POSTED: 01:30 a.m. HST, Jan 28, 2013
Asian jet fuel shipments to Hawaii are poised to triple as Tesoro Corp. shuts the state's biggest crude processing plant, helping lift refining margins from the weakest level in close to five years.
As many as three jet-kerosene cargoes, or about 600,000 barrels, may be shipped monthly to Hawaii from Asia in the second quarter, compared with an average of one a month last year, according to a Bloomberg News survey of six traders and refiners. Jet fuel was at its most expensive level relative to diesel in two months on Tuesday in Singapore, encouraging refiners to produce more.
Tesoro has announced that it plans to shut its 94,000 barrel-a-day Kapolei refinery in April and convert it into a storage terminal. That will leave Chevron Corp.'s neighboring 54,000 barrel-a-day plant as the only refinery in the state. That offers an opportunity for Asian processors from GS Caltex Corp. to Formosa Petrochemical Corp. to boost exports, while threatening to push up costs for carriers just as international air travel is showing signs of picking up.
Asia is the most likely source of any additional imports because of legislation that restricts shipments from the U.S. mainland, according to Al Chee, Chevron spokesman for the Hawaii refinery. The Merchant Marine Act of 1920, known as the Jones Act, requires products transported from one U.S. port to another to be carried by vessels flagged and built in the country.
The law "adds a lot of costs" to fuel brought from the U.S. West Coast, Chee said. "It's a fair amount of cents per barrel, so it's probably not a surprise that imports are generally coming from foreign sources, and generally from Asia."
Hawaii is already supplied by Asian jet fuel because the market, even with both refineries running, is short, according to Dave Hackett, president of Stillwater Associates, an independent oil consultant in Irvine, Calif. "That lost Tesoro volume will also be imported mostly from Asia," he said. "This is going to boost prices."
Jet fuel cost 90 cents a barrel more than diesel Tuesday, the biggest premium since Nov. 26. The difference, known as the regrade, is used by refiners to determine whether to maximize jet fuel production in place of diesel. It fell to a $1.05 discount Dec. 4, matching the largest gap since June 2008. The premium was at 75 cents last week.
Jet-kerosene cargoes in Singapore, Asia's oil-trading hub, have risen 1.5 percent to $128.75 a barrel since Jan. 7, the day before Tesoro said it would shut its refinery, according to data from PVM Oil Associates Ltd., a London-based broker. The premium of the airline fuel to diesel has jumped fivefold from 15 cents, the data show.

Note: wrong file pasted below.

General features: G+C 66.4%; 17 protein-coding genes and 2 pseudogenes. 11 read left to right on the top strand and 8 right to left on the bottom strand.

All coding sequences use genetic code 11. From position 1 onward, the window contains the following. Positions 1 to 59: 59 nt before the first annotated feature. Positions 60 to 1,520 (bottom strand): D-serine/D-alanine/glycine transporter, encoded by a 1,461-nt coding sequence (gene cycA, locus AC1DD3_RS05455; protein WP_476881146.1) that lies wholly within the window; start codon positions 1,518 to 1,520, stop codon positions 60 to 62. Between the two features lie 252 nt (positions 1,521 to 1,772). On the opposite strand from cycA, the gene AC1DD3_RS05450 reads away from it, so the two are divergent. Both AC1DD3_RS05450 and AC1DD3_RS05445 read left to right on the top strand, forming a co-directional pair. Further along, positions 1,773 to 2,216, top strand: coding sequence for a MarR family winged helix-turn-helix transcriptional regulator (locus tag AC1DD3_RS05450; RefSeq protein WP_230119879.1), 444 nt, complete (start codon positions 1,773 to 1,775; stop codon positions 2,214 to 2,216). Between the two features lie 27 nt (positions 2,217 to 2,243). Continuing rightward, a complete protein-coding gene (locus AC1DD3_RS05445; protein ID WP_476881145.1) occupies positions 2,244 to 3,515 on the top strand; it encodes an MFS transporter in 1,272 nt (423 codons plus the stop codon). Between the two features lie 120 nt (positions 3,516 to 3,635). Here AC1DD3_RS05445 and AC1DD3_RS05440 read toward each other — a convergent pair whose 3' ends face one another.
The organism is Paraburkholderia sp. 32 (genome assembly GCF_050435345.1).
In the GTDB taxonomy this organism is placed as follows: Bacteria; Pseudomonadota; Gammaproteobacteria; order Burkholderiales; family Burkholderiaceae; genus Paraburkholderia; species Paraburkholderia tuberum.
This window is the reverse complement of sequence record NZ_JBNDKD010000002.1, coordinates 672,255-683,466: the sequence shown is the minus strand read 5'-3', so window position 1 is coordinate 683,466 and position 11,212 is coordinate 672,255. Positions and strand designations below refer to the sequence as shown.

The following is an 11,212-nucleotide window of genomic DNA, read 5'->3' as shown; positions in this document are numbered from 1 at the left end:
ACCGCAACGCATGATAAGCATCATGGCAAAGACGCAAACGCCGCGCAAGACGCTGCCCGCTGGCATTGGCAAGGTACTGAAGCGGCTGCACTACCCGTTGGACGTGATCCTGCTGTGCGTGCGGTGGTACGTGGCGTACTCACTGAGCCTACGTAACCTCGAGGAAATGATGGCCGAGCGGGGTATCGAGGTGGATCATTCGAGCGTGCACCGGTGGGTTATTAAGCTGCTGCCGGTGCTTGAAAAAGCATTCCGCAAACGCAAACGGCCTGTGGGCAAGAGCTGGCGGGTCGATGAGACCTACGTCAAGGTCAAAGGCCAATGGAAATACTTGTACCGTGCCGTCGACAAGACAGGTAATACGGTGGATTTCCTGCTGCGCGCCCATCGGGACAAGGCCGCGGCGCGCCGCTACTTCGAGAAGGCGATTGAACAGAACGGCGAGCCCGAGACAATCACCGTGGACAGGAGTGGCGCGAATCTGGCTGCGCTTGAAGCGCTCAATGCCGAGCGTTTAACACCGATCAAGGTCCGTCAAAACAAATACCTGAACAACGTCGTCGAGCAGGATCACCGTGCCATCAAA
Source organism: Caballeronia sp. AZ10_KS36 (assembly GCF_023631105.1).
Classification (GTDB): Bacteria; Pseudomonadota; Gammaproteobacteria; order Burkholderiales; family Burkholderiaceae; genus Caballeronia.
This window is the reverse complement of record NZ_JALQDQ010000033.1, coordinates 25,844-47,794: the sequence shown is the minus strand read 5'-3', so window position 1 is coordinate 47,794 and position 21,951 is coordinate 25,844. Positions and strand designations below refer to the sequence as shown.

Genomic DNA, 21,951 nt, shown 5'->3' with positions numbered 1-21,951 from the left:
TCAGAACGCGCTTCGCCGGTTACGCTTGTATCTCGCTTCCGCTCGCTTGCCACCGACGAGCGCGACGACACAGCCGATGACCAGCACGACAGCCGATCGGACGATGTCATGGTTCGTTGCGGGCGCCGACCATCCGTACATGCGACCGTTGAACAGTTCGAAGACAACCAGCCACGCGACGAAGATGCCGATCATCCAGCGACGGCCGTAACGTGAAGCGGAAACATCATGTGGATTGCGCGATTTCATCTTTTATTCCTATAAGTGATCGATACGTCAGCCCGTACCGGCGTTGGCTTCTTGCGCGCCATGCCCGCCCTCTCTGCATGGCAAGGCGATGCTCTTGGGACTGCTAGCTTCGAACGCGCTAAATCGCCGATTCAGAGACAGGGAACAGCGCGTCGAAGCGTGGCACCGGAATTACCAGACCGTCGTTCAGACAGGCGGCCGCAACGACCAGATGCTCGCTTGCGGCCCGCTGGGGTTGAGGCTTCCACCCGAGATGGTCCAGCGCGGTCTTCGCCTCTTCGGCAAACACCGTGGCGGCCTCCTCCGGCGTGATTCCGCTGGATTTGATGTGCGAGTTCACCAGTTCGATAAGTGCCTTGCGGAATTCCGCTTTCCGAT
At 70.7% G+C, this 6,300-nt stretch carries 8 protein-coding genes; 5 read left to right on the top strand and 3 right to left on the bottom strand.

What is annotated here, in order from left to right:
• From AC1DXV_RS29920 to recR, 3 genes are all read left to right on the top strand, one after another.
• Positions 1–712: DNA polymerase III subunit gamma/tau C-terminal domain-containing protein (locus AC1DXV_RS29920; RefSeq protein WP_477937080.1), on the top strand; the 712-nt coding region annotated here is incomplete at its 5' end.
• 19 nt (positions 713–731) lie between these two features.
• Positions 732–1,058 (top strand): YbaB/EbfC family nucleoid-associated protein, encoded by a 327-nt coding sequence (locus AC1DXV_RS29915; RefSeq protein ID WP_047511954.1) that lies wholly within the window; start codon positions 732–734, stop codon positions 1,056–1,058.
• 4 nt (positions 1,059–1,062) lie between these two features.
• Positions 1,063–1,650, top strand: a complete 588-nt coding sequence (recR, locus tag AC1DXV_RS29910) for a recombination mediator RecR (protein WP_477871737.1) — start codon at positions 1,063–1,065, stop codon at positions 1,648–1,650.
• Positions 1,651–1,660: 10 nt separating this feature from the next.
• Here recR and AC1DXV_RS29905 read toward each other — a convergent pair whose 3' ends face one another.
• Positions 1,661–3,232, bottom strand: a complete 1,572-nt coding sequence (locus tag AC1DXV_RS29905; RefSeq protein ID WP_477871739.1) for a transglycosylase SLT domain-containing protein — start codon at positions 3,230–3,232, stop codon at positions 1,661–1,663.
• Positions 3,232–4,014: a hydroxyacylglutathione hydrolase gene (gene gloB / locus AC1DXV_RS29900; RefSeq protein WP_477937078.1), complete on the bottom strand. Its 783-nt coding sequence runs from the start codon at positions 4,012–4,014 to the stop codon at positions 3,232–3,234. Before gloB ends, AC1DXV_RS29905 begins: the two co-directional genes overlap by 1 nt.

Asia provided all of Hawaii's 2.54 million barrels of jet fuel imports in the first 10 months of last year, according to the U.S. Energy Department. About 75 percent came from South Korea, with the rest shipped by Malaysia and Taiwan. Hawaii's total jet fuel consumption was 10.9 million barrels in 2011.
Chevron's plant doesn't have the capacity to make up for the volumes lost when Tesoro's units close, Chee said. The facility produces about 30 percent gasoline, 25 percent low-sulfur fuel oil, 20 percent jet fuel and 12 percent diesel.
"The market will be short jet fuel, and someone will have to import," Chee said. "Exactly how much in additional imports is needed for this market is what we're trying to understand."
Hawaiian Airlines already gets most of its supply from Asia, spokesman Keoni Wagner said. Alaska Air, which does about one-fifth of its flying to Hawaii, isn't seeing an immediate price increase because of the planned shutdown, said Bobbie Egan, a spokeswoman for the Seattle-based company.
Tesoro's Kapolei plant may be too small to change the price outlook significantly, according to SK Innovation Co., which runs South Korea's biggest refinery.
"It's too early to tell whether there's any impact on fuel prices," said Megan McCarthy, a spokeswoman for United Continental Holdings Inc., the carrier with the most flights to Hawaii.